Friday, June 22, 2012

Learning to Thrive | Rebekah Snyder

*This post is part of this week's Loving and Leaving Well Series, where we're talking about lessons learned from leaving the places and people you love. Missed a part? Catch up here!
There I was – eighteen years old and terrified – getting ready to move 450 miles away from the place I called home. 
I had moved only one other time in my life. I was three. And it was from one side of Bellefontaine to the other. Hardly what anyone would call a life defining moment. But this… this was life defining. And I wasn’t even taking the normal route of going to college and having the summers off and wondering if maybe I would move back to Ohio after four years had passed. No, this was goodbye.
Goodbyes are hard. Especially when they involve leaving everything you’ve ever known. But goodbyes are also beautiful because it means you’re saying hello to a whole new adventure. And sometimes the hope of that new adventure is the only thing that helps us through the pain of the goodbyes.

As I prepared to set out on this new journey, I realized that I had found myself between dreams. There were my dreams for the future that I was setting out to pursue, and then there were my dreams of the past. Because somehow, when I was dreaming of what the future holds, I forgot that pursuing those dreams would mean leaving other things behind. Things like friends and family and the familiar.

Still, I chose to cling to my dreams and step out into the unknown. In the three years that followed, I’ve learned more things than I’d ever learned in a lifetime. In many ways, I was sheltered. I was a small town girl who had known all of my friends practically since birth. I was accustomed to turning to my mom for answers. I could name all of the people who lived within a two mile radius of my home.

Then I moved to a busy, college town where I didn’t know anybody, my mom wasn’t there to turn to anymore, and I was living with strangers. I had to learn to make friends. I had to climb out of the shell I didn’t realize I was living in. I had to trust that I could truly hear God’s voice and depend on His leading to guide me safely into this new life.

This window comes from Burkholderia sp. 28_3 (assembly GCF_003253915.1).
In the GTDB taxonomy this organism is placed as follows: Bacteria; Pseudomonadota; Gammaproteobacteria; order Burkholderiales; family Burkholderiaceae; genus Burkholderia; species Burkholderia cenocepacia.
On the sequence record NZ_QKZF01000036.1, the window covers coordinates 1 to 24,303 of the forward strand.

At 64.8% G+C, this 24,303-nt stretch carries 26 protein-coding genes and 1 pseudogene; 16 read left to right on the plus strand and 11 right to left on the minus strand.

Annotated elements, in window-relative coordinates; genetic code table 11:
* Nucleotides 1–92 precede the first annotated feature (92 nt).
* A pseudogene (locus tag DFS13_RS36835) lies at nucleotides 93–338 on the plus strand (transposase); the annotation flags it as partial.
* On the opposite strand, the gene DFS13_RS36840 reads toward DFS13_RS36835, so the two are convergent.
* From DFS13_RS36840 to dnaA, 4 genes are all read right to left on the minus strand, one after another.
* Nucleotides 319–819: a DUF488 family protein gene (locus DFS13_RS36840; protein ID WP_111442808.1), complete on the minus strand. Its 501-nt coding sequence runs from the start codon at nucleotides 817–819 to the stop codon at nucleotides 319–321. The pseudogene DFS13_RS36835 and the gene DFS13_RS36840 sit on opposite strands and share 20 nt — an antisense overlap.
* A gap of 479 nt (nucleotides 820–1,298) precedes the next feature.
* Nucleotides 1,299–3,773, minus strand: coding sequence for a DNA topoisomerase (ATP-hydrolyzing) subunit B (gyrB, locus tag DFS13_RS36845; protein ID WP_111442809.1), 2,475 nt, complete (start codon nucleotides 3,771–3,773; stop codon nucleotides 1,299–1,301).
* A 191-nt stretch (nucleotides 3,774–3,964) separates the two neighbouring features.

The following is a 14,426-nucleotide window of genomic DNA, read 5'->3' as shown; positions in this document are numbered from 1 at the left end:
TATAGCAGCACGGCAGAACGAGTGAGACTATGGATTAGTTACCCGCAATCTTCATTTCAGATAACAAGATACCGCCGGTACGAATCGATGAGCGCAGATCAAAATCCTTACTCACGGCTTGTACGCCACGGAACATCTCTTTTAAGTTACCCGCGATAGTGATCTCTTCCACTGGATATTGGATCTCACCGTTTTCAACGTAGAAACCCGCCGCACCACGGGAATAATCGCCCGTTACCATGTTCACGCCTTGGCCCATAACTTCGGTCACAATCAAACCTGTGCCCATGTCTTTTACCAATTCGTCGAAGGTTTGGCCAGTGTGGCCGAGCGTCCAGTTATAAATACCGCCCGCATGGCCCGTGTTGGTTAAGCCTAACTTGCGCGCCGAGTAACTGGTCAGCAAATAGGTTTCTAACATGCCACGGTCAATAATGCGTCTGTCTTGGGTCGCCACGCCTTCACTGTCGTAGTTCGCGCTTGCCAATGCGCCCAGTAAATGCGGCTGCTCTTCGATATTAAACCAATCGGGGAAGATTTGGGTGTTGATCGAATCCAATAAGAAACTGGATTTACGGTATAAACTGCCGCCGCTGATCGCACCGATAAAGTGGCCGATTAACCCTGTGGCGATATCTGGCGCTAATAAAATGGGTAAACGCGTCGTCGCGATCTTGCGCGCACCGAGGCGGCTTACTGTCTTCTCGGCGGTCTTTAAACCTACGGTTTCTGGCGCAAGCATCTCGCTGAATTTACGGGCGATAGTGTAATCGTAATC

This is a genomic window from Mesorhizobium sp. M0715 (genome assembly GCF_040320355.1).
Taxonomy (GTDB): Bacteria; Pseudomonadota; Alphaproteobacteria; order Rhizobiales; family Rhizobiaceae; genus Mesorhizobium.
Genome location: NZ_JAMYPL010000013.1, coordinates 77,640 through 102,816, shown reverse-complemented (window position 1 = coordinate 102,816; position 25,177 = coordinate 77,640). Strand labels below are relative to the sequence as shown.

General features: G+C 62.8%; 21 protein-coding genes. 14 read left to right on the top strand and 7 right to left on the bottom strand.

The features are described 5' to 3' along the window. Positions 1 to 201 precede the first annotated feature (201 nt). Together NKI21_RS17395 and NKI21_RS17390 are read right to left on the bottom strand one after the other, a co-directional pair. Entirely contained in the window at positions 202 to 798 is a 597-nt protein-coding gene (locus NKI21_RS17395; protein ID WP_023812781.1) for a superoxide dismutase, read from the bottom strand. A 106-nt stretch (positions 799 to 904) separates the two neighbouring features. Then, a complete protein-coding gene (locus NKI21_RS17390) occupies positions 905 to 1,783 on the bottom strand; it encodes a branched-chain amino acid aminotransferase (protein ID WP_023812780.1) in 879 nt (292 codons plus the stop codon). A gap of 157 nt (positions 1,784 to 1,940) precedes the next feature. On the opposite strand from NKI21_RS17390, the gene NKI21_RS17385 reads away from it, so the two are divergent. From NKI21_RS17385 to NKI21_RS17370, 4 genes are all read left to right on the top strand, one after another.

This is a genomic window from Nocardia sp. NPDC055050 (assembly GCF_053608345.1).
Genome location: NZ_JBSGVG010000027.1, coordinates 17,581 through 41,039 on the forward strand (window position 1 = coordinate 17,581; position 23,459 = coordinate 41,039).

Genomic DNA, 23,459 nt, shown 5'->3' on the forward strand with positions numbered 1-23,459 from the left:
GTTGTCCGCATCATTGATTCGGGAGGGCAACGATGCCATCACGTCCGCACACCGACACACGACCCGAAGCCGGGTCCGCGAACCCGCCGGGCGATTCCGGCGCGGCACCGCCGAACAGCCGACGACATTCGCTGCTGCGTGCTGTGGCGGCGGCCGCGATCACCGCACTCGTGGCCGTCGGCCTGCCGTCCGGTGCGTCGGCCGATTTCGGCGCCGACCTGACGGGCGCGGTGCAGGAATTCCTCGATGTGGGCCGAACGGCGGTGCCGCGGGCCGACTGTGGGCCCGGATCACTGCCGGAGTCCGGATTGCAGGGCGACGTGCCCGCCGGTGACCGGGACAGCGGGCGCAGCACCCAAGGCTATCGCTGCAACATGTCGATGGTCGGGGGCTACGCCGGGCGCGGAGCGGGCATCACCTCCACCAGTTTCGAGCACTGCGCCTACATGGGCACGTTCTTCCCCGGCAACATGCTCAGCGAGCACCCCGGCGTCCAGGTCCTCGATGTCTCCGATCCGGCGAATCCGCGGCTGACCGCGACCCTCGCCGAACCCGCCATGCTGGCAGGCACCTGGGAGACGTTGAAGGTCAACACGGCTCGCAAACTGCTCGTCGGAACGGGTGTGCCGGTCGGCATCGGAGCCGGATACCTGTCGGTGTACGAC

And for the longest time, I felt isolated. There were so many Saturday nights that I spent in my room wishing I was at Bible study in my uncle’s dining room. And there were countless Sunday afternoons that I wished I could teleport to my grandma’s house and spend the day with my cousins.

But then God showed me that I wasn’t isolated; I was set apart. He was taking this time of separation to draw me closer to Him than ever before. And He proved Himself faithful. Though everything else in my life was stripped away, He was the One Familiar Thing I could cling to.

Blessing after blessing flowed from His hands. Slowly, but surely, I had people to fill my lonely Saturday nights. Eventually, I stopped missing the old Sunday afternoon routine because I had a new one. One day, I ceased merely stumbling through life and found that I belonged. I now had two homes rather than one.

If I could share only one lesson I’ve learned through this transition, it would be this: God doesn’t call us to stand on our own; He calls us to stand with Him. He won’t put a dream in our hearts and leave us to figure it out on our own. You don’t have to fear His calling and you don’t have to dodge His dreams because He only wants what is best for you.

At eighteen years old, there were times I had my doubts, but looking back I can clearly see that this is the best thing that could have happened to me. This small town girl knew how to survive, but what God wanted for me (and what He wants for you too) is to show me what it is to thrive.

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Rebekah Snyder is a writer, dreamer and lover of fairytales who is thriving in the calling God has placed upon her life. As the newly published author of Beyond Waiting, Rebekah hopes to teach her generation to embrace the plans God has for their lives. You can learn more about Rebekah and her journey at

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